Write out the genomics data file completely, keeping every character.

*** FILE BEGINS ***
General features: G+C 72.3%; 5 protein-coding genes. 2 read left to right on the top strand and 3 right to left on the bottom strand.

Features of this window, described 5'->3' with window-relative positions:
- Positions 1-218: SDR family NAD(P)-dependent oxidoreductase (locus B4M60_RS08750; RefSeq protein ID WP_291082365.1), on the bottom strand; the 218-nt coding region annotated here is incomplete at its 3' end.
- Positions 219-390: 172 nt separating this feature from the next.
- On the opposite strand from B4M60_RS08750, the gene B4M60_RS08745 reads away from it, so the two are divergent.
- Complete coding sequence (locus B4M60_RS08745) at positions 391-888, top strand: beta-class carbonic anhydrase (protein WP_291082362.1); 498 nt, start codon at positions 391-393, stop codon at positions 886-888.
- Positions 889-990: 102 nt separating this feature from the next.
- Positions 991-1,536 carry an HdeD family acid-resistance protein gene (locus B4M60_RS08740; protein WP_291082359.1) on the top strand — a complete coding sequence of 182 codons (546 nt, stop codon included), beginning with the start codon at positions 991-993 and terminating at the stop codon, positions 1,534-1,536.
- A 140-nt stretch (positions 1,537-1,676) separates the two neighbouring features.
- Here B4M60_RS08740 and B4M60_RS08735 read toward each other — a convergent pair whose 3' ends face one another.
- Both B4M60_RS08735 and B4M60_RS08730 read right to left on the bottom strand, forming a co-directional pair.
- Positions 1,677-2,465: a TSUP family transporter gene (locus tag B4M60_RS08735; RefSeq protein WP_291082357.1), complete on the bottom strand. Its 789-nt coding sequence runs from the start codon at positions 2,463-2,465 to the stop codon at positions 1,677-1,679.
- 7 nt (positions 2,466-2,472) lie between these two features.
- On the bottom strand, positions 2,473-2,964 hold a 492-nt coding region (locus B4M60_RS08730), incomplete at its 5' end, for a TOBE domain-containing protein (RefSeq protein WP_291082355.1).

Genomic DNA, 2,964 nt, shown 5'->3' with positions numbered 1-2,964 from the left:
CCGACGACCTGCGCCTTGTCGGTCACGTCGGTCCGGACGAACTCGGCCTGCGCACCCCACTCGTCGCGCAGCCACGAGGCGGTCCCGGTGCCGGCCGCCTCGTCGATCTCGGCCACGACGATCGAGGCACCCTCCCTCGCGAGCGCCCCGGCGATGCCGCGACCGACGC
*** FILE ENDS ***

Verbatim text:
General features: G+C 72.3%; 5 protein-coding genes. 2 read left to right on the top strand and 3 right to left on the bottom strand.

Features of this window, described 5'->3' with window-relative positions:
- Positions 1-218: SDR family NAD(P)-dependent oxidoreductase (locus B4M60_RS08750; RefSeq protein ID WP_291082365.1), on the bottom strand; the 218-nt coding region annotated here is incomplete at its 3' end.
- Positions 219-390: 172 nt separating this feature from the next.
- On the opposite strand from B4M60_RS08750, the gene B4M60_RS08745 reads away from it, so the two are divergent.
- Complete coding sequence (locus B4M60_RS08745) at positions 391-888, top strand: beta-class carbonic anhydrase (protein WP_291082362.1); 498 nt, start codon at positions 391-393, stop codon at positions 886-888.
- Positions 889-990: 102 nt separating this feature from the next.
- Positions 991-1,536 carry an HdeD family acid-resistance protein gene (locus B4M60_RS08740; protein WP_291082359.1) on the top strand — a complete coding sequence of 182 codons (546 nt, stop codon included), beginning with the start codon at positions 991-993 and terminating at the stop codon, positions 1,534-1,536.
- A 140-nt stretch (positions 1,537-1,676) separates the two neighbouring features.
- Here B4M60_RS08740 and B4M60_RS08735 read toward each other — a convergent pair whose 3' ends face one another.
- Both B4M60_RS08735 and B4M60_RS08730 read right to left on the bottom strand, forming a co-directional pair.
- Positions 1,677-2,465: a TSUP family transporter gene (locus tag B4M60_RS08735; RefSeq protein WP_291082357.1), complete on the bottom strand. Its 789-nt coding sequence runs from the start codon at positions 2,463-2,465 to the stop codon at positions 1,677-1,679.
- 7 nt (positions 2,466-2,472) lie between these two features.
- On the bottom strand, positions 2,473-2,964 hold a 492-nt coding region (locus B4M60_RS08730), incomplete at its 5' end, for a TOBE domain-containing protein (RefSeq protein WP_291082355.1).

Genomic DNA, 2,964 nt, shown 5'->3' with positions numbered 1-2,964 from the left:
CCGACGACCTGCGCCTTGTCGGTCACGTCGGTCCGGACGAACTCGGCCTGCGCACCCCACTCGTCGCGCAGCCACGAGGCGGTCCCGGTGCCGGCCGCCTCGTCGATCTCGGCCACGACGATCGAGGCACCCTCCCTCGCGAGCGCCCCGGCGATGCCGCGACCGACGC